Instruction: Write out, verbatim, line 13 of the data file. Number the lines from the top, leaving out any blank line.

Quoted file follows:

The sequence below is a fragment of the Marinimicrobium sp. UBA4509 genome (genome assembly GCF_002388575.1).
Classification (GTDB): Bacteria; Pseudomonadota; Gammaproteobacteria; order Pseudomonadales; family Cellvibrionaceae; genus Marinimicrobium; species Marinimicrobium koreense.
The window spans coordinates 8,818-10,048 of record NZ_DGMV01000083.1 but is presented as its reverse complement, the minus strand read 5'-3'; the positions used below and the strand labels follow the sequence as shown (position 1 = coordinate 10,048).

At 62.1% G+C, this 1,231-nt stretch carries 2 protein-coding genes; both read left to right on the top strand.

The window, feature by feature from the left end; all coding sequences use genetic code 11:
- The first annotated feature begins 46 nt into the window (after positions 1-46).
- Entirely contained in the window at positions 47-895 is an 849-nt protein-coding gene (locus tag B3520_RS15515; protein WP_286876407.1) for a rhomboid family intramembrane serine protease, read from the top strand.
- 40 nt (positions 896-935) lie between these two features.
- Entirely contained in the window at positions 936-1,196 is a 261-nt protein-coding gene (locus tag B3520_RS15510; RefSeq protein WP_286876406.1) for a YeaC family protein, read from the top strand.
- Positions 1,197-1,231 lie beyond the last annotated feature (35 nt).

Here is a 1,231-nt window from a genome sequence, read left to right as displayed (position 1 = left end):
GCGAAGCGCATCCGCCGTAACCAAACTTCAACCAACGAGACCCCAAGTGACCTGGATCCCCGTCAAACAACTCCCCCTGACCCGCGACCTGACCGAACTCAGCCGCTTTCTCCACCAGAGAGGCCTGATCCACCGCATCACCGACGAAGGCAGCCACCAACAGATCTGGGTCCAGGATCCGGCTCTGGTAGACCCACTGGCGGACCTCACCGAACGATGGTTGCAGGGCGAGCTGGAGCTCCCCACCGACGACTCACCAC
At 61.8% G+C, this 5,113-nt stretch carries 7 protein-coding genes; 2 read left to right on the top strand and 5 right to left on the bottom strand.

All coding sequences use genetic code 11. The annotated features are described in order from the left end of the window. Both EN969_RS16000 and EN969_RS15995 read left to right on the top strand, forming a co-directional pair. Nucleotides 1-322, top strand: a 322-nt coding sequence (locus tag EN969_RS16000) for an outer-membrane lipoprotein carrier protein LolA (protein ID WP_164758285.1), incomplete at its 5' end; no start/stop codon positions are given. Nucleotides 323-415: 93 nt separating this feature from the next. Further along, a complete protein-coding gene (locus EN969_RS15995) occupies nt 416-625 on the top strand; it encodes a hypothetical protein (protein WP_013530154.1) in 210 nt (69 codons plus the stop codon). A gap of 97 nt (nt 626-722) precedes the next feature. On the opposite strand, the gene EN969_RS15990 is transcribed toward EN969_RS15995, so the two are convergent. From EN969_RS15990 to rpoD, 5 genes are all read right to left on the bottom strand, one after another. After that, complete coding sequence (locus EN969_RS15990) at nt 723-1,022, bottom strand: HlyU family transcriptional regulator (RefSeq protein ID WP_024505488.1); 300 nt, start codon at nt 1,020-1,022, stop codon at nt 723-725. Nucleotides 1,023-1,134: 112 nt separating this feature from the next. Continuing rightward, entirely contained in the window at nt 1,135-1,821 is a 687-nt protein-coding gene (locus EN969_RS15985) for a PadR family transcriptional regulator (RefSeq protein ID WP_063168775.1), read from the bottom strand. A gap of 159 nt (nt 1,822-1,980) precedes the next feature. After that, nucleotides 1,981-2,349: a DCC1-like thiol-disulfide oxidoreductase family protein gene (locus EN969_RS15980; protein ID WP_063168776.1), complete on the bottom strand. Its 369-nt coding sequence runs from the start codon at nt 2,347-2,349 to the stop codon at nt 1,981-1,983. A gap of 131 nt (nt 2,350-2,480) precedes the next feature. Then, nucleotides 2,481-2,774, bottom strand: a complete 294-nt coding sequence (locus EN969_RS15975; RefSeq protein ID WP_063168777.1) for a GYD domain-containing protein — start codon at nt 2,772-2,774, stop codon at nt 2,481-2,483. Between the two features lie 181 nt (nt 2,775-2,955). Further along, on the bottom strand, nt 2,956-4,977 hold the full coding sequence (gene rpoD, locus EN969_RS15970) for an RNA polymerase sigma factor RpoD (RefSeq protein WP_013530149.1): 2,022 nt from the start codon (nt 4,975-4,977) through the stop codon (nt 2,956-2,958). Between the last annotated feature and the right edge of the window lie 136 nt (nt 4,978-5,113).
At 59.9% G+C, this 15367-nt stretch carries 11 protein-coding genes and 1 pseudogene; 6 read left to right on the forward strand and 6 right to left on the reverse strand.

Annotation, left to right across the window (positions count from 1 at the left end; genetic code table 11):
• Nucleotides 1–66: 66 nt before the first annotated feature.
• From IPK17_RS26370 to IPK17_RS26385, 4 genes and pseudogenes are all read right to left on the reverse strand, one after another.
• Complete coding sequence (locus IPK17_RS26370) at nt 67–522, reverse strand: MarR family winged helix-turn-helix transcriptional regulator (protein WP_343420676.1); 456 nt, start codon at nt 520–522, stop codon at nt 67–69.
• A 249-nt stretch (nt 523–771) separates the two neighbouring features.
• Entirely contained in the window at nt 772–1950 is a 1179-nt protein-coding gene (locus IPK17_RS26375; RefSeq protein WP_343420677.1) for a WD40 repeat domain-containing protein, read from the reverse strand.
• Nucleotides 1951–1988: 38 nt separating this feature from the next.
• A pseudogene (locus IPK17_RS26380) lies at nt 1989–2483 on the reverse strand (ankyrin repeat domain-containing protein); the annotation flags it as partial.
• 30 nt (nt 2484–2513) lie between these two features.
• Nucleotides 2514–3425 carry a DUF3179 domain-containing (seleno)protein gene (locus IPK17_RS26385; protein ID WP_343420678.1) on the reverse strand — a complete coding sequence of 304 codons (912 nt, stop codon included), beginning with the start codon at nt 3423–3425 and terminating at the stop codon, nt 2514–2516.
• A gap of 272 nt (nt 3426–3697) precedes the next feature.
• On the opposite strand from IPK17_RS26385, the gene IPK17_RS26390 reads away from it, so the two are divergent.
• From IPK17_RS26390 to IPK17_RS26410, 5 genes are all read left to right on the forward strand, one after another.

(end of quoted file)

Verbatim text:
At 61.8% G+C, this 5,113-nt stretch carries 7 protein-coding genes; 2 read left to right on the top strand and 5 right to left on the bottom strand.